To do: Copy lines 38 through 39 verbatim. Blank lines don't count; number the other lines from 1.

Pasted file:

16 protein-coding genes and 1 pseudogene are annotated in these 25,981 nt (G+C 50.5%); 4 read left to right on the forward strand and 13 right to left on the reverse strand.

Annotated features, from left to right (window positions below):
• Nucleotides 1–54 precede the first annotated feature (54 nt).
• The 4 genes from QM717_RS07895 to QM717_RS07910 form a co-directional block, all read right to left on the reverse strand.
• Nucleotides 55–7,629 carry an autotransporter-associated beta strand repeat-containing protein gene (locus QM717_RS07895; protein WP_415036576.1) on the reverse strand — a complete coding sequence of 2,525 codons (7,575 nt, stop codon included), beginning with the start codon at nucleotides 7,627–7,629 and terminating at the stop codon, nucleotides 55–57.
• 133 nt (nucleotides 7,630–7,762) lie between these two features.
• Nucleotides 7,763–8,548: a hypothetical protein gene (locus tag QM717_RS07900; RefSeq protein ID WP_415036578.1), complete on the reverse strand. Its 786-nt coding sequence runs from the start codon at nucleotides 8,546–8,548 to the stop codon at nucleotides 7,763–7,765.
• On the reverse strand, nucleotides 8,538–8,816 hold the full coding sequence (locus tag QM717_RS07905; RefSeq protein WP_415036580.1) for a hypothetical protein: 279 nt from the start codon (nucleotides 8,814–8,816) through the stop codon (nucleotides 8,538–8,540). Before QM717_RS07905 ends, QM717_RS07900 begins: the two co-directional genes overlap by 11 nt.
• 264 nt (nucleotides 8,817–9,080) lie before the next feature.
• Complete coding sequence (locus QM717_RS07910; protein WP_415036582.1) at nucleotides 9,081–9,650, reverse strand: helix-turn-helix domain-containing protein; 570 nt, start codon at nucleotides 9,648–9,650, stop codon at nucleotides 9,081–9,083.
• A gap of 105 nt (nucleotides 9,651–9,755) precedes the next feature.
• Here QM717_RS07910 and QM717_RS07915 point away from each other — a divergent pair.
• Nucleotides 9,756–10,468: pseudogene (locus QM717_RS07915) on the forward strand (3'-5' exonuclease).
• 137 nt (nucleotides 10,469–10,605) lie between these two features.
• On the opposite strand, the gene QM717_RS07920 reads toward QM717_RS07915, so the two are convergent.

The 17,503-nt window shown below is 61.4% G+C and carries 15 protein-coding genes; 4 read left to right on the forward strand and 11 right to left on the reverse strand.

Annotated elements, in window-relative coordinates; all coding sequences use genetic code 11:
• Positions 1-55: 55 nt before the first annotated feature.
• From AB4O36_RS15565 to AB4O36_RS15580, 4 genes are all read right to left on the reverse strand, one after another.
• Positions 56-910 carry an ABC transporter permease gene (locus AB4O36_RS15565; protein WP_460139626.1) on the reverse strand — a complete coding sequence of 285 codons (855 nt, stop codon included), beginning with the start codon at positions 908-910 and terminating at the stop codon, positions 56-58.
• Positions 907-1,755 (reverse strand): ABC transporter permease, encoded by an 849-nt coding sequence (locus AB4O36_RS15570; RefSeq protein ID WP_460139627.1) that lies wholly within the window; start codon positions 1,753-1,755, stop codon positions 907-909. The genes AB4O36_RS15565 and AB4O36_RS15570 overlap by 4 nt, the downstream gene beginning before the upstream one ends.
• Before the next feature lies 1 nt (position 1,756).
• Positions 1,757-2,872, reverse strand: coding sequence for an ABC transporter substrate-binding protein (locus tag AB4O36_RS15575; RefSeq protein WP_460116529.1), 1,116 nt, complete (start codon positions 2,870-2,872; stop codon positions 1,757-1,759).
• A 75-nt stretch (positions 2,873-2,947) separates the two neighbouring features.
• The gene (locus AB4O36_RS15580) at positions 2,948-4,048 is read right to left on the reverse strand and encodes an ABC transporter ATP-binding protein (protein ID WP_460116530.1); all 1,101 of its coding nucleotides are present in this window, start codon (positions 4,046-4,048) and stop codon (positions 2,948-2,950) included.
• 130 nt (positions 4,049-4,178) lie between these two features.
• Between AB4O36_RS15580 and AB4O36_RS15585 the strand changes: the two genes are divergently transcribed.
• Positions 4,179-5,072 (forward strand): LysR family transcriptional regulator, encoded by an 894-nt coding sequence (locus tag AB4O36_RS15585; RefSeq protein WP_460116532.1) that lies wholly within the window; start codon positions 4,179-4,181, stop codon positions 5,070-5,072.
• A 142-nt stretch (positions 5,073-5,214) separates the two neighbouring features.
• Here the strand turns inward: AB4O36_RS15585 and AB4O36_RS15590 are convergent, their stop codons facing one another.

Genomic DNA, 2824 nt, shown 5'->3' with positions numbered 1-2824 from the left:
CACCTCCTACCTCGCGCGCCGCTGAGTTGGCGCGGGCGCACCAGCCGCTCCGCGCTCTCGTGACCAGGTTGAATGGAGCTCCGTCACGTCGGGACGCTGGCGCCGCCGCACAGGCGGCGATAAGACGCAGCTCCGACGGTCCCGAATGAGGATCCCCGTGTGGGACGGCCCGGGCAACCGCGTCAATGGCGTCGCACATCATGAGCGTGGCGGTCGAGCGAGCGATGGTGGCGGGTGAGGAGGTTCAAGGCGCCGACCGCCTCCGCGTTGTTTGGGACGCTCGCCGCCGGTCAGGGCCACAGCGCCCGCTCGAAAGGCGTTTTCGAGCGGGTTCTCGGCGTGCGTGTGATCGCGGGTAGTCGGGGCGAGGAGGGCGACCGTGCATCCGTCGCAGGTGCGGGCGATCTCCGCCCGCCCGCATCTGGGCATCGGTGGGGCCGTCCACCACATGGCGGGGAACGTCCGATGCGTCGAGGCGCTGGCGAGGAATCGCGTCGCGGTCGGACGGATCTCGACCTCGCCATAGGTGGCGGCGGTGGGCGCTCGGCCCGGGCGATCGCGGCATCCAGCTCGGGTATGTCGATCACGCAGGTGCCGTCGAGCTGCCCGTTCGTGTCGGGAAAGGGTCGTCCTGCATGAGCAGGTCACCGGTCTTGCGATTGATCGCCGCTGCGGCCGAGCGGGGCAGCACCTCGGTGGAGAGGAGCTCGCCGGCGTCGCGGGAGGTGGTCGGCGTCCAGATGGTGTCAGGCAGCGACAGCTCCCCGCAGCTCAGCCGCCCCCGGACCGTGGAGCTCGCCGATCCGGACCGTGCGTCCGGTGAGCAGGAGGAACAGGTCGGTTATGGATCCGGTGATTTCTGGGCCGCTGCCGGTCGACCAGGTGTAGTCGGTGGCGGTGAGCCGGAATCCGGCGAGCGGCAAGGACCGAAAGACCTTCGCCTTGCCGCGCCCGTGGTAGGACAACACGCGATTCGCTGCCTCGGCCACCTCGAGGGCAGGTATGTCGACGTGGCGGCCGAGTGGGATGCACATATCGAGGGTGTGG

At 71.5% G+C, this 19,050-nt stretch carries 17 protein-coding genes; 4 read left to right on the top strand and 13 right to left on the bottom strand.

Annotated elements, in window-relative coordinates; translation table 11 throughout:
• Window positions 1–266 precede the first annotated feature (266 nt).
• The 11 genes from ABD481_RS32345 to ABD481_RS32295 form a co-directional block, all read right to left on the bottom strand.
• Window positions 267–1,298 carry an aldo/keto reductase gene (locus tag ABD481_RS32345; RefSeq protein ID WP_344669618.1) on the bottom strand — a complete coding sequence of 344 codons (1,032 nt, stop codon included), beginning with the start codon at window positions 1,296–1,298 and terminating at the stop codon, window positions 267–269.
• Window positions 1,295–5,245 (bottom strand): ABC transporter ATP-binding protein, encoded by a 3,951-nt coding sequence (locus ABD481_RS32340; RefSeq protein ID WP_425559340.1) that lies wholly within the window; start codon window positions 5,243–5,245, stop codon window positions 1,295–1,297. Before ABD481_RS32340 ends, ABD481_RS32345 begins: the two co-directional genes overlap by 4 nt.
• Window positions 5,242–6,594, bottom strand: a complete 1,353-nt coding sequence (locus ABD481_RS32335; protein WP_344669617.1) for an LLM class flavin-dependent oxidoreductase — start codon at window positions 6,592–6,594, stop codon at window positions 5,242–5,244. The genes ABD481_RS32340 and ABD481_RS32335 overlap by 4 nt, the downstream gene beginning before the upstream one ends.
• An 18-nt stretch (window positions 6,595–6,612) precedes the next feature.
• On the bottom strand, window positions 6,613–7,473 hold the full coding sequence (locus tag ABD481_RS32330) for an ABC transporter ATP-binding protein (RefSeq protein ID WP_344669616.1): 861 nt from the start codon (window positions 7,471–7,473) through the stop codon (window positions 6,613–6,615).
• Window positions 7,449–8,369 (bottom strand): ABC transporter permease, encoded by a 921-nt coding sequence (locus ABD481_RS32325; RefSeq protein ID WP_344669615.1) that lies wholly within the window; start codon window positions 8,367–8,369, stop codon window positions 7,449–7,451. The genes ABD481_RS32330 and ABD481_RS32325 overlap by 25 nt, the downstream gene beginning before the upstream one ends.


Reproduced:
• Window positions 1,295–5,245 (bottom strand): ABC transporter ATP-binding protein, encoded by a 3,951-nt coding sequence (locus ABD481_RS32340; RefSeq protein ID WP_425559340.1) that lies wholly within the window; start codon window positions 5,243–5,245, stop codon window positions 1,295–1,297. Before ABD481_RS32340 ends, ABD481_RS32345 begins: the two co-directional genes overlap by 4 nt.
• Window positions 5,242–6,594, bottom strand: a complete 1,353-nt coding sequence (locus ABD481_RS32335; protein WP_344669617.1) for an LLM class flavin-dependent oxidoreductase — start codon at window positions 6,592–6,594, stop codon at window positions 5,242–5,244. The genes ABD481_RS32340 and ABD481_RS32335 overlap by 4 nt, the downstream gene beginning before the upstream one ends.